Making, selling or even using a plastic bag is now a crime in Kenya, punishable by up to four years’ imprisonment or $40,000 in fines.
It is the latest country to put some form of regulation — ban, partial restrictions, or taxes — on the use of plastic bags, joining some over 40 other nations like China, France and Rwanada, reports Reuters. Major chain supermarkets have reportedly begun giving customers cloth bags as an alternative.
The East African nation’s new law, effective from Monday, is the toughest the world has seen so far, even allowing police officers to pursue even those carrying plastic bags around. But Judy Wakhungu, the country’s environment minister, told Reuters that enforcement will center first on bag makers and suppliers.
Plastic trash in general have long been a scourge on the global environment, creating worsening pollution — not only by their physical presence, but also by harming wildlife. Many seabirds and marine animals have been choked, strangled or stuffed to death by floating plastic bags.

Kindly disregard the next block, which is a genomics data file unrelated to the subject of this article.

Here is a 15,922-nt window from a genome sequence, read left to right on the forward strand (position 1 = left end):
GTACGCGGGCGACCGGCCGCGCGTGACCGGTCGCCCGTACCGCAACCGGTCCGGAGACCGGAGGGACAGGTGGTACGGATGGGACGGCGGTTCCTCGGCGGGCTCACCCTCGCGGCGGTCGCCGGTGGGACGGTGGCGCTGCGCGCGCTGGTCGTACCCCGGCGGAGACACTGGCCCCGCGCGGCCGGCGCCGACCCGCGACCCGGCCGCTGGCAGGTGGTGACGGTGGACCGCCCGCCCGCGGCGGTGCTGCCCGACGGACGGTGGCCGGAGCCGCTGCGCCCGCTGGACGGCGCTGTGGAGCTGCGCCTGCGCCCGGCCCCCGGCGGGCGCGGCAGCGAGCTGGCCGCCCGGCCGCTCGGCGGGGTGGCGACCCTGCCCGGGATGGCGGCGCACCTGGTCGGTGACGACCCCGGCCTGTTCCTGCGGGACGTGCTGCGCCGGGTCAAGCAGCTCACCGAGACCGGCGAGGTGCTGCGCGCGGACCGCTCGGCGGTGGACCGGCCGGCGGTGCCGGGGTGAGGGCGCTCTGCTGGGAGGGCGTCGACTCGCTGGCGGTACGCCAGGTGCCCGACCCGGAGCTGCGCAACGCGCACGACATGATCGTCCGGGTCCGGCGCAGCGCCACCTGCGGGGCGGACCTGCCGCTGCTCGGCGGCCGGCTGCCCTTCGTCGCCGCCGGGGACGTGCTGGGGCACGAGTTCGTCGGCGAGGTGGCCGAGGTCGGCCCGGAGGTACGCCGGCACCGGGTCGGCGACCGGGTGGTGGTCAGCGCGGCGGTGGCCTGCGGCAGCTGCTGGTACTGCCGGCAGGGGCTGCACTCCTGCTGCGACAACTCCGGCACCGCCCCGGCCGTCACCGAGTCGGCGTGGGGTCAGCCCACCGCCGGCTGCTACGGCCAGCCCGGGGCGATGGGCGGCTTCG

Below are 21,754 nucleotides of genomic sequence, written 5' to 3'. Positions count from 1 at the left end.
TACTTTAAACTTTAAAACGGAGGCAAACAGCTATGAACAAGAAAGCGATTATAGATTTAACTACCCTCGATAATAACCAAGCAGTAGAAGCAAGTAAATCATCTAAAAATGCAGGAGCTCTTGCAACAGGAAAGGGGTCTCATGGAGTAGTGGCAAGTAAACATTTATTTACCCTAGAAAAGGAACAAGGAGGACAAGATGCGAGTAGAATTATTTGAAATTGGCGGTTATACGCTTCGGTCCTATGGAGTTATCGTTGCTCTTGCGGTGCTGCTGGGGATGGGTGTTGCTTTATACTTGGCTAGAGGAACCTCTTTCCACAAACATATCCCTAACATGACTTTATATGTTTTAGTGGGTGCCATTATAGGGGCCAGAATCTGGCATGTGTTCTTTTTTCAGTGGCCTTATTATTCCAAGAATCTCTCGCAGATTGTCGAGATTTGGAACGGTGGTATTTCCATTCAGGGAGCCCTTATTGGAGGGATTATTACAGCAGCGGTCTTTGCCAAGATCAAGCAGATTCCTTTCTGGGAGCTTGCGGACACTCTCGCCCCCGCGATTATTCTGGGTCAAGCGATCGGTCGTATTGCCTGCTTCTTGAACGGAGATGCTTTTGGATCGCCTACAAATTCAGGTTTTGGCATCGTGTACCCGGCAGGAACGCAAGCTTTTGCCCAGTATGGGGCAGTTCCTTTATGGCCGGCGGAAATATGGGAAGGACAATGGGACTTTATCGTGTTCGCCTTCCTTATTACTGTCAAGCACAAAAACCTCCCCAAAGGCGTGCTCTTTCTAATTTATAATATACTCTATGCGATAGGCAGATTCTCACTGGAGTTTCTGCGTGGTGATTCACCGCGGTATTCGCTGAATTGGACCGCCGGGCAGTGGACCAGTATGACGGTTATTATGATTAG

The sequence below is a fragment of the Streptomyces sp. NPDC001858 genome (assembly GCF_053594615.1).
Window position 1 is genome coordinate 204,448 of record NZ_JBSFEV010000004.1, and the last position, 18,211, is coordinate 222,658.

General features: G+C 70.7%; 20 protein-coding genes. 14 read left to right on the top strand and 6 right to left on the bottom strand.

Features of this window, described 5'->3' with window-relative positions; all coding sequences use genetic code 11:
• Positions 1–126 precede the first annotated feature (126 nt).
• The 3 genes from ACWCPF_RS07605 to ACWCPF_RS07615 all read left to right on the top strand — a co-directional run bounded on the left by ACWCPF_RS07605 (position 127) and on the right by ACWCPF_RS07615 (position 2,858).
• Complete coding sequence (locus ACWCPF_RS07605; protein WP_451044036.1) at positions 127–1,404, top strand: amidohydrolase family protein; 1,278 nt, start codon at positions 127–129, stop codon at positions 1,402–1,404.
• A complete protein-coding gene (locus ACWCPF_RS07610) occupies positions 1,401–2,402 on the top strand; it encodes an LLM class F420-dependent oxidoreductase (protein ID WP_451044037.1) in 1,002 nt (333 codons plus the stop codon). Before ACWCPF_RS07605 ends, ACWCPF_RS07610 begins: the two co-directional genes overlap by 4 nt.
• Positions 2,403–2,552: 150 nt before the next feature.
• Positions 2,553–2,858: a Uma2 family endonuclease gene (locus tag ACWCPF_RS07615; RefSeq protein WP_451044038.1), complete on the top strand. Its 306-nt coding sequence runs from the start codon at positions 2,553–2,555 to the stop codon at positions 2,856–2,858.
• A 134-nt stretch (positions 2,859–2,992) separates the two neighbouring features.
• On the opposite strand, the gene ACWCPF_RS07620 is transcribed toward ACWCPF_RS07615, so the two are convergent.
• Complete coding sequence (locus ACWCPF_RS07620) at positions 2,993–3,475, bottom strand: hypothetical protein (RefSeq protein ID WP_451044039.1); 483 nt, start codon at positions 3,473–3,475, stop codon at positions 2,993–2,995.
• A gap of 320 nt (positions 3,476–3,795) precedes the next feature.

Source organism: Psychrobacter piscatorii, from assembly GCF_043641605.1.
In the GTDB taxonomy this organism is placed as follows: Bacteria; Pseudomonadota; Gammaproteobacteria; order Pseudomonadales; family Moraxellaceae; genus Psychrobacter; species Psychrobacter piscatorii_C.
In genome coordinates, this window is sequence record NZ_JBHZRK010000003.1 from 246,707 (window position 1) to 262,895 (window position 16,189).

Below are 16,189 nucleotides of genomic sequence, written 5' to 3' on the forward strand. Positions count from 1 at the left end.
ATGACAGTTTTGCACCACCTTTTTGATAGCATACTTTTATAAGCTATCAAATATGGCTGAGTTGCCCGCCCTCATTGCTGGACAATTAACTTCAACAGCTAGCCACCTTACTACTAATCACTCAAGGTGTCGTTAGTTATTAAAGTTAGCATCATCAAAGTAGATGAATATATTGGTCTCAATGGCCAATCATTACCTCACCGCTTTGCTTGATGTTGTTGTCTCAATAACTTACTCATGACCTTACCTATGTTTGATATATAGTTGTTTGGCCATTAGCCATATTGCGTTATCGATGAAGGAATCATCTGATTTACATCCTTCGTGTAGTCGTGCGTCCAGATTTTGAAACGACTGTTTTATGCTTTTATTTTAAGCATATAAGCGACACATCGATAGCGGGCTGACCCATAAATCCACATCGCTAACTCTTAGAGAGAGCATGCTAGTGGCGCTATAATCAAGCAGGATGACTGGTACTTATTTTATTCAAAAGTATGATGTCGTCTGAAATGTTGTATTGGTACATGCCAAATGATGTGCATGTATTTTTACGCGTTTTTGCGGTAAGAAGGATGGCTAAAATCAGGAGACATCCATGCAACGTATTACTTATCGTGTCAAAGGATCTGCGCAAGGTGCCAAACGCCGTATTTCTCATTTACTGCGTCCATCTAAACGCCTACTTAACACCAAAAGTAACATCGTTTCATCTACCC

Earlier this year, scientists revealed that one of the world’s most remote islands in the Pacific was lined with vast quantities of plastic.
Reuters reports that the Kenyan law’s passage took three attempts over a decade, and that there are concerns over ramifications for jobs and manufacturing, as Kenya is a major regional supplier of plastic bags.
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